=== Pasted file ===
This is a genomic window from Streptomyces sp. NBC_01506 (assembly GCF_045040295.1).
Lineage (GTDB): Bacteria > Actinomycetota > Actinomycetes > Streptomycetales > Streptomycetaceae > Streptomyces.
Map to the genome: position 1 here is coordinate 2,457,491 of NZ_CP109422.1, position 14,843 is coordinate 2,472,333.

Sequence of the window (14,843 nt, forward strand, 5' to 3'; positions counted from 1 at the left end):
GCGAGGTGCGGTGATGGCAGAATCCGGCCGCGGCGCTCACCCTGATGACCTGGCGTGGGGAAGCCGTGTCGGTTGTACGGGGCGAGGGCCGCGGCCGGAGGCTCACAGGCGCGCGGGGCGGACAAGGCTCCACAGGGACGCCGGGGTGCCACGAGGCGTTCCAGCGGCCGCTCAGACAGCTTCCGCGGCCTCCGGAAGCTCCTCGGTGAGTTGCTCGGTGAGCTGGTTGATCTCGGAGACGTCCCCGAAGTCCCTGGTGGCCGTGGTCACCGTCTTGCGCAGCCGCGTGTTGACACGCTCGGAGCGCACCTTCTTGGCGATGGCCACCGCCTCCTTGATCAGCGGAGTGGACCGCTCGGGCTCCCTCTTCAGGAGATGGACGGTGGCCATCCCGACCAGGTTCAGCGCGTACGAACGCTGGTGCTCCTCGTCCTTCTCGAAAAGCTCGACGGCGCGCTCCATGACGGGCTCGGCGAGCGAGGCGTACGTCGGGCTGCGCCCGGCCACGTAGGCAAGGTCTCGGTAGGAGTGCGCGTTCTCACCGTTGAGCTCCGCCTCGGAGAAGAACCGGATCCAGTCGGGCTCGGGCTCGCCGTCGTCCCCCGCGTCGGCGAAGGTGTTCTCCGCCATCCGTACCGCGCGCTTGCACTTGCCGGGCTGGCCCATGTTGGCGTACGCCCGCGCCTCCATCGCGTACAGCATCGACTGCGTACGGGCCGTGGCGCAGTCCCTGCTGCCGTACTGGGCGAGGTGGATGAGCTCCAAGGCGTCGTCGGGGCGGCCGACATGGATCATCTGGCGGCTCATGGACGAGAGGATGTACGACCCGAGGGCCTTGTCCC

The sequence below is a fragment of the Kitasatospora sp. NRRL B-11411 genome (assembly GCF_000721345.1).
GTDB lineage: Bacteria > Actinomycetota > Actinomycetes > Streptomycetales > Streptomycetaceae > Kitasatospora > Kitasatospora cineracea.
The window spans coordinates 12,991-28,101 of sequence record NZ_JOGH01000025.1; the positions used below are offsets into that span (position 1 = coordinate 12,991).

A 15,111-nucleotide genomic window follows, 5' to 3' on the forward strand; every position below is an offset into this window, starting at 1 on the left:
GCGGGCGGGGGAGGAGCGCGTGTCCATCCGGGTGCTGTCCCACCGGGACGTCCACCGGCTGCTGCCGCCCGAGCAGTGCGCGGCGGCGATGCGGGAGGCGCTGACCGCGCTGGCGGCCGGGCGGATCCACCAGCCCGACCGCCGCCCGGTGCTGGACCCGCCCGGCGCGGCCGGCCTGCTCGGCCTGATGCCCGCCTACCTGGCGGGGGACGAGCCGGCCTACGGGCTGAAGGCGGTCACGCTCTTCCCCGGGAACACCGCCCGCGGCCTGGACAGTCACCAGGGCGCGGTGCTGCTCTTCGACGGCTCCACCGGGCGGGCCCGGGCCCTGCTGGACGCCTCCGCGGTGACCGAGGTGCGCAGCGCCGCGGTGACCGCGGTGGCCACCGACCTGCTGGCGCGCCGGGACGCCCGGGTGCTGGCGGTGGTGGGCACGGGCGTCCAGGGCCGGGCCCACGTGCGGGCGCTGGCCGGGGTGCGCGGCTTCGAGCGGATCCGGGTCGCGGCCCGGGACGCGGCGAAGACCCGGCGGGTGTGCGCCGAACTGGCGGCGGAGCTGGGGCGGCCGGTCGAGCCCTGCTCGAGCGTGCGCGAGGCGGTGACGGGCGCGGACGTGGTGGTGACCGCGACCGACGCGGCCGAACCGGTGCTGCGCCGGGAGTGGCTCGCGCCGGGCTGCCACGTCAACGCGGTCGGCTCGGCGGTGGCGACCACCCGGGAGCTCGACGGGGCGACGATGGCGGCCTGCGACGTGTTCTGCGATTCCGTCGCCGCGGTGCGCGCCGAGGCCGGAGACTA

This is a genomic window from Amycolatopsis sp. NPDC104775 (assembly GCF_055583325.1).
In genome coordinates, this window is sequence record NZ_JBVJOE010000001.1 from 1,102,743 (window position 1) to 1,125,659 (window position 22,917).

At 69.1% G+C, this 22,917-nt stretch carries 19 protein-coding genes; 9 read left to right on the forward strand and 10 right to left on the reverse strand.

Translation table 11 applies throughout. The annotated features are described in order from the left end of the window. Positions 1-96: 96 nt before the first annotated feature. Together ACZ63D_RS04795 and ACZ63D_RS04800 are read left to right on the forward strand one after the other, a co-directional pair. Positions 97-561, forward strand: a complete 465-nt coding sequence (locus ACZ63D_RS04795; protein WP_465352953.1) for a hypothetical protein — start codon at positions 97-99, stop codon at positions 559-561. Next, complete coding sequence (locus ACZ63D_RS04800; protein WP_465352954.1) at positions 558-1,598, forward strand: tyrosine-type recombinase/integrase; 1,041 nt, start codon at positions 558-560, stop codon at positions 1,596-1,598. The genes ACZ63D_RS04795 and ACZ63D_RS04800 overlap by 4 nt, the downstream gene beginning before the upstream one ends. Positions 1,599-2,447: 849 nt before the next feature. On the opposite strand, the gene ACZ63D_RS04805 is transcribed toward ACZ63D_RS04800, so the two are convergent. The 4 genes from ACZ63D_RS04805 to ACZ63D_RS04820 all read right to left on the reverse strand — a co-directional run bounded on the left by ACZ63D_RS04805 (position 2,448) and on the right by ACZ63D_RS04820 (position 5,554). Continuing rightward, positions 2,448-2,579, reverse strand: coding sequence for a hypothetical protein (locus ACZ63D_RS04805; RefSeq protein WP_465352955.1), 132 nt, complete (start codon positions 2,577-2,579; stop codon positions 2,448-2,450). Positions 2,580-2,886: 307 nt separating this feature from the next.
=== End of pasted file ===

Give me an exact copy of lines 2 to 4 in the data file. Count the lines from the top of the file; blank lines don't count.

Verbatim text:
Lineage (GTDB): Bacteria > Actinomycetota > Actinomycetes > Streptomycetales > Streptomycetaceae > Streptomyces.
Map to the genome: position 1 here is coordinate 2,457,491 of NZ_CP109422.1, position 14,843 is coordinate 2,472,333.

Sequence of the window (14,843 nt, forward strand, 5' to 3'; positions counted from 1 at the left end):